The Monumental Impulse: Architecture's Biological Roots

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MIT Press, 2001 - Architecture - 280 pages
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We humans owe an immense architectural debt to many other species. Indeed, the firsthexagons humans saw may have been in honeycombs, the first skyscrapers termitaries (termitehigh-rises), and the first tents those of African weaver ants. In The Monumental Impulse, arthistorian George Hersey investigates many ties between the biological sciences and the buildingarts. Natural building materials such as wood and limestone, for example, originate in biologicalprocesses. Much architectural ornament borrows from botany and zoology. Hersey draws strikinganalogies between building types and animal species. He examines the relationship between physicalstructures and living organisms, from bridges to mosques, from molecules to mammals.Insects,mollusks, and birds are given separate chapters, and three final chapters focus on architecturalform and biological reproduction. Hersey also discusses architecture in connection with the body'sinterior processes and shows how buildings may be said to reproduce, adapt, and evolve, like otherinanimate or "nonbiotic" entities such as computer programs and robots. The book is both learned andentertaining, and is abundantly illustrated with fascinating visual comparisons.

  

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Contents

Prebiotic Molecules
2
DNA and Other Spiral Communications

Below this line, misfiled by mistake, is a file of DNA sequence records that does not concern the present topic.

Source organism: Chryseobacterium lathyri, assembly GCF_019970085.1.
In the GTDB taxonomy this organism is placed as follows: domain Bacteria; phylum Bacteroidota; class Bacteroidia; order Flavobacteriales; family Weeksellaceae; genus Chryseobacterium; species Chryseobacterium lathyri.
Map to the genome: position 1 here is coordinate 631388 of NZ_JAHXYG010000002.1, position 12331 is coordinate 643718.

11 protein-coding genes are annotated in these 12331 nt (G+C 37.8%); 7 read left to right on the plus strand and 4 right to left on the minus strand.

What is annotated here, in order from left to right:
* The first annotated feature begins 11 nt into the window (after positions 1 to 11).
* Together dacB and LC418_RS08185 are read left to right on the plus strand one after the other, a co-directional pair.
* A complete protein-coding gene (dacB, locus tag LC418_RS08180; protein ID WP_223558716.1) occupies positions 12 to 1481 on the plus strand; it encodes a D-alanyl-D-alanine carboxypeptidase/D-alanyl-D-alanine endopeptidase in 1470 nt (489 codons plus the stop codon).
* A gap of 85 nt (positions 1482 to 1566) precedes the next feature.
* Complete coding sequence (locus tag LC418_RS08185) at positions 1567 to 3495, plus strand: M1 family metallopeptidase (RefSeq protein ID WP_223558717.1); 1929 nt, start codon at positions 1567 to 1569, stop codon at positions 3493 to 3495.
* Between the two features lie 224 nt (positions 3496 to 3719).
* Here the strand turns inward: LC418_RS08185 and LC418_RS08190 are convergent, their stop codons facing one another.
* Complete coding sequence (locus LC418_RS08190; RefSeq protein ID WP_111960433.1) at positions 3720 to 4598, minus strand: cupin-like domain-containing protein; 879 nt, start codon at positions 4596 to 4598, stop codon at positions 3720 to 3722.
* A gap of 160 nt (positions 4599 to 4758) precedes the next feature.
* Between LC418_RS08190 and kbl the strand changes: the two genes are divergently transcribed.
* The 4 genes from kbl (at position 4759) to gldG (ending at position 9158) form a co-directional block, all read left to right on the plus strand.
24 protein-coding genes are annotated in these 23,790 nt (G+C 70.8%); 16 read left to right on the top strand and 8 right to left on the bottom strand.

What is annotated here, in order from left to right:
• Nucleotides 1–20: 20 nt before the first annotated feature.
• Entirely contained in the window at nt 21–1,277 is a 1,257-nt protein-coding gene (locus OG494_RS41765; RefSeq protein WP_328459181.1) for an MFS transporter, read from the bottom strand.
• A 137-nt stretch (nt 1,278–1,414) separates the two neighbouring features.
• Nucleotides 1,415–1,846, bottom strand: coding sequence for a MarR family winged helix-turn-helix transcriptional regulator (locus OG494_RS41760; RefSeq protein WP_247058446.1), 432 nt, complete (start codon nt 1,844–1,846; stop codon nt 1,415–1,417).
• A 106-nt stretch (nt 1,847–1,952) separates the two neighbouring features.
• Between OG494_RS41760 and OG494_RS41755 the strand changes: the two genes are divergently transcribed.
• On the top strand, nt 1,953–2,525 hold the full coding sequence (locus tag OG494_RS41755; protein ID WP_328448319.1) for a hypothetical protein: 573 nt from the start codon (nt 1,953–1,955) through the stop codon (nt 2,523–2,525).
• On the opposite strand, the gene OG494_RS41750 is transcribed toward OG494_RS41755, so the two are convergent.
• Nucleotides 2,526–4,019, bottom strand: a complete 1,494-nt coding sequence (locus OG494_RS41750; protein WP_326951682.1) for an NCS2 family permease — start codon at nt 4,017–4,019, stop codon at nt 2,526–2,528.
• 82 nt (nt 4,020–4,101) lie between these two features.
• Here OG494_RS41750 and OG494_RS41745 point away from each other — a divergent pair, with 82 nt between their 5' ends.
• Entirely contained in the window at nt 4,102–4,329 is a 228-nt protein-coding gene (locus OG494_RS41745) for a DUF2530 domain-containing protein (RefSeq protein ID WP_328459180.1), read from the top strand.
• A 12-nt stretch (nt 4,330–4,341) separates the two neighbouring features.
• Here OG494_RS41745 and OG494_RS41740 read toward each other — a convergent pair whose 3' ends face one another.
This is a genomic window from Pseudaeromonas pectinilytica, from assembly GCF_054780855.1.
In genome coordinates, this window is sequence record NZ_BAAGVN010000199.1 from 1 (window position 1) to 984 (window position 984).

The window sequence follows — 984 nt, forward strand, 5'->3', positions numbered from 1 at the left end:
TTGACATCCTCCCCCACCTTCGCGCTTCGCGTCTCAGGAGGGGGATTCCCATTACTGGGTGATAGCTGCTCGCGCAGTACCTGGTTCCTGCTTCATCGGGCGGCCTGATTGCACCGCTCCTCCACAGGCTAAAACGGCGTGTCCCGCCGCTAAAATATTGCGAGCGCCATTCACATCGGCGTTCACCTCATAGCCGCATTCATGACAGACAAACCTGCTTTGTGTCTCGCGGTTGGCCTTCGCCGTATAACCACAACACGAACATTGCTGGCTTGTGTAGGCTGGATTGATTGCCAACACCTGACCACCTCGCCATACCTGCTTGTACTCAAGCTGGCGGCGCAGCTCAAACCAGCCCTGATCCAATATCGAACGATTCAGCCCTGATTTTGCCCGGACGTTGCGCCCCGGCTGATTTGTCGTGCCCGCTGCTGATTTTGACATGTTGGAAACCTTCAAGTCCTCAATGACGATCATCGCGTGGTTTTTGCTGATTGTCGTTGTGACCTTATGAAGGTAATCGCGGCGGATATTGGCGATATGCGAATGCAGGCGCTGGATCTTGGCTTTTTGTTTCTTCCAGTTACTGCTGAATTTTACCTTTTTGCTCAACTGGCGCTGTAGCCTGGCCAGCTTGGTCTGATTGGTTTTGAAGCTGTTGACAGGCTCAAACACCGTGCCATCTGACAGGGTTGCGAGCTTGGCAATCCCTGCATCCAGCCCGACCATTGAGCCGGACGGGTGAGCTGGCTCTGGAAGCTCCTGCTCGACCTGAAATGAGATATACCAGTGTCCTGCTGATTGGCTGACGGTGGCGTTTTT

5
Crystals
11
Viruses
15
Cells
17
SingleCelled Organisms
21
LEAVES AND FLOWERS
25
Phyllotaxis
26
Northwest Coast BirdArchitecture
92
MAMMALS TERRITORY AND REPRODUCTIVE RIGHTS
97
Primate Territories
98
human Territories
100
Territorial Symbolism in Architecture
103
Territorial Colossi
104
Territories of Human Shape
108
Procreating Colossi
111

Ruskin Riegl Baltrušaitis and Mendell
29
Spiral Symmetry
32
Fibonacci Distributions
35
TransSpecific Morphologies
38
SHELLS
41
Mollusca and Spirals
42
Seashells and Stairs
48
Malacological Mapping
51
Rocaille
54
Terebra
55
Seashell monoliths
58
INSECTS
61
The Monumental impulse of the Bees
62
The Bees Body Bauplan
64
Honeycombs
65
Honeycombs Cells
69
Beehives
70
Ants Pyramids
72
Terimites Villes Radieuses
74
BIRDS
79
Dinosaurs and Bridges
80
Weaverbirds
82
Bowerbirds
84
Ornamented Bodies
88
Flight and Feeding
90
PENIS PARADIGMS
115
The Penis as an Architectural Attractor
116
Sperm Competition
118
Homunculi
120
Obelisks
123
The Penis as a Tower
128
The Female Genital Palace
137
The Reproductive Tract
138
More Sperm Competition
143
Anatomies and Their Names
144
Vaginal Fountains and Fetal Skycrapers
145
Samarasa
147
Eggs Fruit Nuts and Domes
149
THE BIOLOGY OF ARCHITECTURAL REPRODUCTION
157
Mendelian Genetics
158
Architectural DNA and the Chaos Game
162
The Poggioreale Principle
164
Fractal Reproduction
167
Thoughts on Architectural Heritability
172
WHERE TO NOW?
179
NOTES
185
BIBLIOGRAPHY
207
INDEX
233
Copyright

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About the author (2001)

George Hersey is Emeritus Professor of Art History at Yale University. He is the author of numerous books, including The Evolution of Allure: Sexual Selection from the Medici Venus to the Incredible Hulk (MIT Press, 1996) and The Lost Meaning of Classical Architecture: Speculations on Ornament from Vitruvius to Venturi (MIT Press, 1988).

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